The Rosenberg reign begins
New Senate president vows more inclusive day for members
WITH PLENTY OF nods to the past, but also a clear message of change, Stan Rosenberg took the gavel as Senate president on Wednesday.
The 65-year-old Amherst Democrat arrives at the Senate’s top post with a liberal profile on issues but a reputation for deliberative policymaking that hears out all sides on issues.
In a speech to fellow senators — as well a chamber packed with family, friends, and several prominent former political leaders — Rosenberg paired his commitment to a progressive policy agenda with his vow to run a more inclusive Senate. He said he wants to make “shared prosperity” and “shared leadership” hallmarks of the Senate under his leadership.
He decried growing income inequality that makes the recent recession “an increasingly distant memory” for those at the top, while “for those at the bottom and in the middle, the struggle continues,” with some working two, three, or even four jobs to keep their heads above water.
Rosenberg said job growth from a robust economy is key to expanded prosperity, but he also made it clear that there is a role for government in ensuring adequate health care and education, from early education through higher education ,“free of crushing debt.”
While the Rosenberg era may see a shift to the left in the Senate agenda, an even bigger change may come in the style of leadership he has pledged. Breaking with a long period that has seen increasing centralization of power in the offices of legislative leaders, Rosenberg has vowed to usher in a more participatory, democratic Senate in which members and committees have a bigger role and voice than has been the case in recent years.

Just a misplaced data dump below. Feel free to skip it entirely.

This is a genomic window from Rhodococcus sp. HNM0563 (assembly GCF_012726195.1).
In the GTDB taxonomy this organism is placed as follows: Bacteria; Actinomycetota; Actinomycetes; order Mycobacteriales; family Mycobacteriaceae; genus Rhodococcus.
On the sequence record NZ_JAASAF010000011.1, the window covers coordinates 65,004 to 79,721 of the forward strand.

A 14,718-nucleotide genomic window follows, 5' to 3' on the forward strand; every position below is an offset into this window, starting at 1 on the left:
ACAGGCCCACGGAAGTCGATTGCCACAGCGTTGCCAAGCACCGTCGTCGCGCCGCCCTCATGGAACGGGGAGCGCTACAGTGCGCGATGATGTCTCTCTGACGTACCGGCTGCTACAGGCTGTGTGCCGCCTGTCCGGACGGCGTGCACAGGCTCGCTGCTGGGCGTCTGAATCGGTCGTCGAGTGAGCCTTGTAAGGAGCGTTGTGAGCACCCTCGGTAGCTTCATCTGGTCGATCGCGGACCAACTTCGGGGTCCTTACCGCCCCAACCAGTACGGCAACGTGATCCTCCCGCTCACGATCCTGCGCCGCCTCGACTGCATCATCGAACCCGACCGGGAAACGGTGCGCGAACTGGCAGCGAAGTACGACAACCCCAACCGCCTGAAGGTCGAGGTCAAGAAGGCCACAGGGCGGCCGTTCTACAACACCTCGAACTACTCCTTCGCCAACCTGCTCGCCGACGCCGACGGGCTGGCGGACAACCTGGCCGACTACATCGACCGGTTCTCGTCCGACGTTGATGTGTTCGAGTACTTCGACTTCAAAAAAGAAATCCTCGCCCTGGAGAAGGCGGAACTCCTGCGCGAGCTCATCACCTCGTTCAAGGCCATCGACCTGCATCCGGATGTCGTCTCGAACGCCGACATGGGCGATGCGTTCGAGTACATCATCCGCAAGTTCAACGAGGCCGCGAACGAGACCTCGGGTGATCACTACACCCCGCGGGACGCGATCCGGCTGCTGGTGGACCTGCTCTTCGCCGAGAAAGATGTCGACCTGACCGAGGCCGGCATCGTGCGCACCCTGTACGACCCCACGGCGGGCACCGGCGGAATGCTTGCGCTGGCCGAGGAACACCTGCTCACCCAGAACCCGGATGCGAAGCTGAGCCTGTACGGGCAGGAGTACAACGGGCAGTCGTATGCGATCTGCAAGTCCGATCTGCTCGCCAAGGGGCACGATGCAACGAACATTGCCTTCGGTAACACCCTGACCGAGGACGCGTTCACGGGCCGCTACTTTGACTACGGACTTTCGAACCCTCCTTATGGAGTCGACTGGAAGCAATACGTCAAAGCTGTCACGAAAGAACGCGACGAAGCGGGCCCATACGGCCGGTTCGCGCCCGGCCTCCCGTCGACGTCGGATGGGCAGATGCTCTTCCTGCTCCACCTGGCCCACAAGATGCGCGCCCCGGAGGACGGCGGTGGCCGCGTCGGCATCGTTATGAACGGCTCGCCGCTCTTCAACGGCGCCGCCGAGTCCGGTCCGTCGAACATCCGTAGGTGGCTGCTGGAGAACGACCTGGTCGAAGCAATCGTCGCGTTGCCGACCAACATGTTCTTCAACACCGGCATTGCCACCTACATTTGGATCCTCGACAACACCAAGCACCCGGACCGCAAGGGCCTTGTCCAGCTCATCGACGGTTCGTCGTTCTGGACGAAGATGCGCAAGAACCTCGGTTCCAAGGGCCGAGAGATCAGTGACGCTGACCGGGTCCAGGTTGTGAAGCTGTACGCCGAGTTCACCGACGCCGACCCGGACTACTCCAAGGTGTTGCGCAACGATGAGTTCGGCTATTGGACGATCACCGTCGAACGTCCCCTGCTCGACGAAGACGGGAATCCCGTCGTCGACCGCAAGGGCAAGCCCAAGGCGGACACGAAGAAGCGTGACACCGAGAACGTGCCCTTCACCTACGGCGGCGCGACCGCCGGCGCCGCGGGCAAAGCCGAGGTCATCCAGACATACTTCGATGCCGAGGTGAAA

The Senate will “seek to set new standards for openness and transparency” and “committees will be encouraged to generate new ideas, vigorously debate them, and bring them to this floor for consideration,” he said in his speech. “Over the last year, many of you have asked to be even more involved in the challenges facing us. I can assure you, you will have that chance.”
Rosenberg hinted at this approach in a profile in the fall issue of CommonWealth, saying, “We have a lot of talent in the institution, and we need to make sure that they are fully engaged in using that talent.”
His call for a new, more open era follows years in which lawmakers have dealt – mostly quietly, occasionally not as much – with an increasingly top-down structure in which most major initiatives moved through the Senate president’s office and House speaker’s office.
“That’s been a complaint of mine since I was a House member for six years,” Sen. Jamie Eldridge said last summer in discussing Rosenberg’s presumed ascension to the top Senate job. “I think the Legislature is much too centralized and there is too much power in one office. There’s hope that will change.”
There is, in some respects, a tension between Rosenberg’s pledge of “shared prosperity” and “shared leadership.” His talk of a more democratically-run Senate suggests whatever policy initiatives he may advance to combat income inequality can’t be unilaterally imposed but must reflect the true will of the majority of senators.
Rosenberg talked in his speech not only about a different approach within the Senate, but more outreach to the public as well – a “new era of civic engagement,” he called it.